Yesterday it was announced that MPs would receive a 2.7 per cent pay rise, taking their salary to £79,468.
The Independent Parliamentary Standards Authority (IPSA) said the increase was in line with public sector earnings.
Former MP George Galloway, Sir Alistair Graham and Duncan Simpson from the Taxpayers’ Alliance shared their thoughts on the news.
Pay rise 'wrong issue to target'
Number 10 Downing Street
Appearing on the breakfast show, Sir Alistair Graham, the former chair of the Committee on Standards in Public Life, said he had no objections to the rise in MPs’ salaries.
He added that having IPSA control salaries was “much better” than when MPs voted it through themselves.
“It is important that we do attract the right people – and good people – for our democratic system. They’re making the key decisions that affect all of us,” Sir Alistair told Julia Hartley-Brewer.
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He added that there was “scope for reform” in Parliament, but that the salary of MPs was not the issue to focus on.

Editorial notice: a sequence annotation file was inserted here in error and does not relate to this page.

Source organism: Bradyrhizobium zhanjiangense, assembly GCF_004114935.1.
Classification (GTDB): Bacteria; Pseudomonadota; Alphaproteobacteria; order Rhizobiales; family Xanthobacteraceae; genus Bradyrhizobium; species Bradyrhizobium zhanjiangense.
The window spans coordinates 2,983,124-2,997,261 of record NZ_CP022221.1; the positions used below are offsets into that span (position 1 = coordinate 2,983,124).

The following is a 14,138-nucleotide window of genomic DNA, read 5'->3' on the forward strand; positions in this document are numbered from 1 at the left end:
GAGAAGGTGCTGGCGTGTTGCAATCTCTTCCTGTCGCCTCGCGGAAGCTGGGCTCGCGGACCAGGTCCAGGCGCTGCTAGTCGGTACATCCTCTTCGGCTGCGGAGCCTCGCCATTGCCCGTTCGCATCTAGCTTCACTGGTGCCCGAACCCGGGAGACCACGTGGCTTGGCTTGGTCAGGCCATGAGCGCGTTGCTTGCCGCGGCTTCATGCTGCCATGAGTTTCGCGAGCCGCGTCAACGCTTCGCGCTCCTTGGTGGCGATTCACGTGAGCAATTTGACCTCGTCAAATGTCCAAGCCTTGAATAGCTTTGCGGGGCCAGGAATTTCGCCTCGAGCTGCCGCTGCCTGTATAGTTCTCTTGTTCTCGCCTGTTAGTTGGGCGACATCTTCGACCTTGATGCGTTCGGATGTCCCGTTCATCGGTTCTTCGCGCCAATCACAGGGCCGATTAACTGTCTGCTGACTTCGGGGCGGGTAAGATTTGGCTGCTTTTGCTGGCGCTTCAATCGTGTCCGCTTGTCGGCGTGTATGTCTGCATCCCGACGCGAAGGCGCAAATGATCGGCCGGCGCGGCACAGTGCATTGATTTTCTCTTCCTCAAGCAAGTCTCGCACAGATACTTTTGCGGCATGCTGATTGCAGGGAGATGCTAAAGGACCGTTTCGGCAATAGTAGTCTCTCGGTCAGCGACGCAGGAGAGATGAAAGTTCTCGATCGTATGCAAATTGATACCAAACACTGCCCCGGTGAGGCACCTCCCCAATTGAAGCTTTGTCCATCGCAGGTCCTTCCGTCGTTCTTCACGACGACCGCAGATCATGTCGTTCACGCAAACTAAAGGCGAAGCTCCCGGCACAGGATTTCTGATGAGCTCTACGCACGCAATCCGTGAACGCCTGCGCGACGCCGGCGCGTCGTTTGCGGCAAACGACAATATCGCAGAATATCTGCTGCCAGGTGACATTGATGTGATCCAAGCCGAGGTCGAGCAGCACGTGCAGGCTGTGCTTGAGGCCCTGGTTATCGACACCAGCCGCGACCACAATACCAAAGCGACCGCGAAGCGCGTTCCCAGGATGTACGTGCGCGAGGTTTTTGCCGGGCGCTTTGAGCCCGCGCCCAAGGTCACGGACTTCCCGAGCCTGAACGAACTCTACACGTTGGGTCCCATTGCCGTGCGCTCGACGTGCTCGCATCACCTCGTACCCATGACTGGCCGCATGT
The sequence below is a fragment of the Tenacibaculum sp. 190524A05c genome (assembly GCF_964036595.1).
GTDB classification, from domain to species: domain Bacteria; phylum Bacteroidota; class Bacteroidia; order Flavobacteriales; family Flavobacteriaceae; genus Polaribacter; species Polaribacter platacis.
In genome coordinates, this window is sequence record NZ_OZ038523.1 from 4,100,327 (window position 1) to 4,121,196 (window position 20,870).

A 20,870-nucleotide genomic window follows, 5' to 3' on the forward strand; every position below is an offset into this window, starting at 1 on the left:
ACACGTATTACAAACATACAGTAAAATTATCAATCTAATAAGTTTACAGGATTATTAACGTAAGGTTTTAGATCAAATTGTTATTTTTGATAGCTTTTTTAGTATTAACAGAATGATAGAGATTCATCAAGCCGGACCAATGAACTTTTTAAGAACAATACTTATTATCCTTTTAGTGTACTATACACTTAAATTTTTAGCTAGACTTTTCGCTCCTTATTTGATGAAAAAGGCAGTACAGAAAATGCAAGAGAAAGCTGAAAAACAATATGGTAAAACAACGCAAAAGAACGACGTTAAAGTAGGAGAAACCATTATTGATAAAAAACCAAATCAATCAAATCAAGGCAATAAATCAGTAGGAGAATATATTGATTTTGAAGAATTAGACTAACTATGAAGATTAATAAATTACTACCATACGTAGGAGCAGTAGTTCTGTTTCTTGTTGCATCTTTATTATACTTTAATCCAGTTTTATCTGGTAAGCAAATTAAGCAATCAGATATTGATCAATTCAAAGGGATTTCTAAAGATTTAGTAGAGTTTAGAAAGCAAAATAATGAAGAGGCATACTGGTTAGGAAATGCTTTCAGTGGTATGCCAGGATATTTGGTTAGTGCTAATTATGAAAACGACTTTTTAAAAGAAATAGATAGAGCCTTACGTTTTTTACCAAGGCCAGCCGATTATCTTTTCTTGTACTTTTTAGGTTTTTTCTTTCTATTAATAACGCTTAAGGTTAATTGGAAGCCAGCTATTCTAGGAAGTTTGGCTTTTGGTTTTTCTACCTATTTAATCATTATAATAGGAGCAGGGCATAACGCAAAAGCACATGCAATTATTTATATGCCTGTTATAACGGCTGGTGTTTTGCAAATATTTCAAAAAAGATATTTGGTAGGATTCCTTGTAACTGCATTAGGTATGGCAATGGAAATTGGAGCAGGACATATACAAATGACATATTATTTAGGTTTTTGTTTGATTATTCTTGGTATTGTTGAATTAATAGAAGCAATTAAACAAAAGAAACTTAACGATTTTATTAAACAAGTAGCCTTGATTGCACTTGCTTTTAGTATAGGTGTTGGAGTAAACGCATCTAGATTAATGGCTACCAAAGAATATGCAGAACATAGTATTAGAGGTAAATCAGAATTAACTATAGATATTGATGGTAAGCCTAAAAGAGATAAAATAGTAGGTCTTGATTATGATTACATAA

“Too many MPs in their offices employ members of their family, which could be seen as a way of boosting their income,” he said.
“So there are issues to address, but I think this is the wrong one to target.”
'Time to get the pitchforks out'
Former MP George Galloway said the timing of the salary increase was an “outrage”.
“This would be an outrage at any time, but at this time it’s enough to get the pitchforks out,” he told talkRADIO’s Mike Graham.
“Public sector workers are being starved of desperately necessary wage increases by the people who are just about to get double what everybody else is getting.”
Mr Galloway called for the number of MPs to be halved, claiming there were currently “twice as many as we need”.
“If we drastically reduced the number of MPs you wouldn’t miss them, I promise you,” he said.
Implement 'salary freeze'
A salary "freeze" would be welcomed, a Taxpayers' Alliance spokesperson has said
Duncan Simpson called the increase in pay “galling” and called for a “freeze” on MP salaries.
The Taxpayers’ Alliance policy analyst told talkRADIO’s Julia Hartley-Brewer: “People are going to be pretty peeved with this.
“They had a £7,000 pay rise between 2015 and 2016, there’s been smaller increments in recent years, we just need to take a step back and really assess why they’re doing that and implement a freeze.”
Mr Simpson added that a balance needed to be struck to make the job attractive, but not so much that it brought on board someone too focussed on pay.
“It is a delicate balance between what is the correct level to attract people into politics who wouldn’t think about going into politics.”